By Yael Grauer
SF32 is a constitutional amendment for citizen’s right to security from unreasonable electronic communications and data searches.
It would add electronic communications and data to the list of items (“persons, homes, papers, and effects”) that Minnesota state residents are free from unreasonable search and seizure of.
Although the amendment wouldn’t stop federal agents and NSA from conducting mass surveillance, any warrantless data gathered by NSA and other entities would be inadmissible in state courts. In addition, it would restrict the flow of information from local agencies to federal agencies.
SF33 would prohibit electronic communication or remote computing services from disclosing records to governmental entities without a search warrant, court order, or consent of the subscriber/customer.
A court order would be required for a government entity to access personal identifying information, but would only be issued with probable cause. The bill includes a few exceptions, such as potentially life-threatening information, informed, affirmative consent of the subject identifying a caller’s location when they request emergency services.
Both bills have been referred to the Senate Judiciary Committee, and will need to pass by majority vote before they are considered by the full state Senate.
These two bills follow years of ongoing conversation about government surveillance capabilities using technologies such as license plate readers (LPR), Stingray, KingFish, and drones, as well as various forms of of administrative subpoenas from telecommunication companies.
“As we were going through these issues, it became pretty clear to me that the government was not going to disclose its capabilities to the legislature or the public in a proactive manner, ever,” says Petersen.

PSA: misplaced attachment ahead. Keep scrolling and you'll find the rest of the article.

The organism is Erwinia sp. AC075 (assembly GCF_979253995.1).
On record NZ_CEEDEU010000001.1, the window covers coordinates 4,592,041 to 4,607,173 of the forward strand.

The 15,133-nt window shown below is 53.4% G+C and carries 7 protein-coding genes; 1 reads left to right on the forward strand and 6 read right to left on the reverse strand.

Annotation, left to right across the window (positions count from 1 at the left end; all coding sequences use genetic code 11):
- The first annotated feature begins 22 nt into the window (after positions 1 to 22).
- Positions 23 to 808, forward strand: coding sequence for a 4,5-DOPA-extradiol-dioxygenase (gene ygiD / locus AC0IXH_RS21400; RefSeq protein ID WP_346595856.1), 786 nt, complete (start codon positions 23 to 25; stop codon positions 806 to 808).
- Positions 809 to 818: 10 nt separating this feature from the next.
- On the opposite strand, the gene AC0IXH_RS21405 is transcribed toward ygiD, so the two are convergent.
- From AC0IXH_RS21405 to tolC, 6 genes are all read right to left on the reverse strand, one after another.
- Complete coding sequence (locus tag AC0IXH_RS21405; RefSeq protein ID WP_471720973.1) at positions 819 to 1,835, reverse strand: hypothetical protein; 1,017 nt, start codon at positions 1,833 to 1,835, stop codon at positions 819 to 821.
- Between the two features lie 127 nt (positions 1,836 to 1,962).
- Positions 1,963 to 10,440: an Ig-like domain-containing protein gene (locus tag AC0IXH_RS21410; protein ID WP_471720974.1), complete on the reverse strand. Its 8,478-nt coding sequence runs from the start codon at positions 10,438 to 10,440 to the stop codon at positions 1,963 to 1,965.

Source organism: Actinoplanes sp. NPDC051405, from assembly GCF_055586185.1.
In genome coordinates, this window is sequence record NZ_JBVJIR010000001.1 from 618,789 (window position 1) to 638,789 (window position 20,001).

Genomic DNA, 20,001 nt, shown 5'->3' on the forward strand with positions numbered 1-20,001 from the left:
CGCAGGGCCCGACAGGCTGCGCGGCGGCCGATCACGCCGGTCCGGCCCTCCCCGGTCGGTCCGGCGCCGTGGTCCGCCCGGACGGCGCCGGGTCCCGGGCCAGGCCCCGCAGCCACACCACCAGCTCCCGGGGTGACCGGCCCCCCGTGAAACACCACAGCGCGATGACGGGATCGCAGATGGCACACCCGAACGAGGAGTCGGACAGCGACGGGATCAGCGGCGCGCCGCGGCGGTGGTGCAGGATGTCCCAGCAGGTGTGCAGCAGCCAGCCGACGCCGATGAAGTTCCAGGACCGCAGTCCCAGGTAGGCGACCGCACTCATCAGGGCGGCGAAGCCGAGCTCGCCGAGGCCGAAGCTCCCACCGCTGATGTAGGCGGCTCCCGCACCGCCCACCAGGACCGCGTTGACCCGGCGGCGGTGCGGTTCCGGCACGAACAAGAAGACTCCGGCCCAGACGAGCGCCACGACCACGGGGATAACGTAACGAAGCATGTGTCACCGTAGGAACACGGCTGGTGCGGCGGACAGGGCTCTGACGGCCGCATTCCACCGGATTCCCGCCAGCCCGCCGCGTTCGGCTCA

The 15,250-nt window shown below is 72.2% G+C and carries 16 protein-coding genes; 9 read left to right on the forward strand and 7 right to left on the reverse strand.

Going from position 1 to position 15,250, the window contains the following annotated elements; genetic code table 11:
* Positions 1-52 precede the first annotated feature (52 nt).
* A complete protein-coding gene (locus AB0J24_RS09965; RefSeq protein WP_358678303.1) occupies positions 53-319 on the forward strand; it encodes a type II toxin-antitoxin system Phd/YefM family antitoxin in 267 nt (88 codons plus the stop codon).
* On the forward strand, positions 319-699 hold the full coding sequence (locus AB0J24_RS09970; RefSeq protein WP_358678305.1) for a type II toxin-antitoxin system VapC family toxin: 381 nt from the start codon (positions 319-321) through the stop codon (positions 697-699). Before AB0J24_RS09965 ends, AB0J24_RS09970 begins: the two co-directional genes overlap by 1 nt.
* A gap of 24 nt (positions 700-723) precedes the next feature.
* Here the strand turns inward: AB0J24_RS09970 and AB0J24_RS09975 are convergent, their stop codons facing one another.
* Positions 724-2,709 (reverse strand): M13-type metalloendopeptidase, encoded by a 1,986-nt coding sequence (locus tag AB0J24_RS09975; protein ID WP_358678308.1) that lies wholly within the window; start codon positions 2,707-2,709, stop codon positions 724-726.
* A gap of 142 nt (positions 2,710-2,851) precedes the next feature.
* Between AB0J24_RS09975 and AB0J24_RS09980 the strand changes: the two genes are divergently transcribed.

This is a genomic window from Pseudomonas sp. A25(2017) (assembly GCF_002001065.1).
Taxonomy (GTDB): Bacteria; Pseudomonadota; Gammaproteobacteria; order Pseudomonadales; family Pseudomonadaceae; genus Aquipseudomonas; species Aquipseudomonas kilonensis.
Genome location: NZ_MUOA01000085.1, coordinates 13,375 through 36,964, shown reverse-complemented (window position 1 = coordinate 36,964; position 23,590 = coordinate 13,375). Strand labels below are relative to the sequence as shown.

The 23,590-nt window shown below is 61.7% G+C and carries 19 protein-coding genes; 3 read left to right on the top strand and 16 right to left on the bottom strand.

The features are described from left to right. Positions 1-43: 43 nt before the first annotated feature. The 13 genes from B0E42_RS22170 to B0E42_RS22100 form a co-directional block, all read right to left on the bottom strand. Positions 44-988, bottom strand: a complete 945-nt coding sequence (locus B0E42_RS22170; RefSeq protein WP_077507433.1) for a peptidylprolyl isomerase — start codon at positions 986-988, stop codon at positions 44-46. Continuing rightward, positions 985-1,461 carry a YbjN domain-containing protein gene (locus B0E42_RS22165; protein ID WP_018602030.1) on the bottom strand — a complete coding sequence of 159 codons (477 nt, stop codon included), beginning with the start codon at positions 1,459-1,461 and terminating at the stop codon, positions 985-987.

“They will only discuss them once it’s been revealed other by way of Freedom of information act requests by advocates or by investigative journalism as was the case with license plate readers, and that’s a problem from a policy-making standpoint because we can’t comprehend or debate the civil liberties ramifications of their activity or their capabilities.”
Rather than continuing to address new technologies in a piecemeal fashion, Petersen and the data practices commission in Minnesota thought that a universal standard should be put into place, and a universal concept of privacy articulated, “so that it doesn’t matter whether you’re using license plate readers or drones or KingFish or facial recognition software or whatever, that that information, once it meets a certain degree of personal or individualized nature, is private… or at least requires a probable cause to access that information if you’re a government entity.”
SF33 articulates what individualized data means, so that it requires a probable cause warrant from a judge, no matter what tool or technology is used. Petersen expects the bill to be steadfastly opposed by law enforcement and by extension, the governor.
SF32, on the other hand, is a constitutional amendment which doesn’t require the governor’s signature. It is very similar to the one proposed in Missouri in 2014, which passed with broad bipartisan support in the legislature and earned 75 percent of the vote in a statewide referendum. Petersen is confident that public support exists for the issue.
The bills need to pass by majority vote in the judiciary committee, and as of now, Senate Judiciary Committee Chair Ron Latz has declared he’s not going to hear them.
“This could change once it becomes more clear to him that there is some public demand for it,” says Petersen.
“Nobody wants to be on the wrong side of an 80 percent issue, and I’m hopeful he has a change of heart.”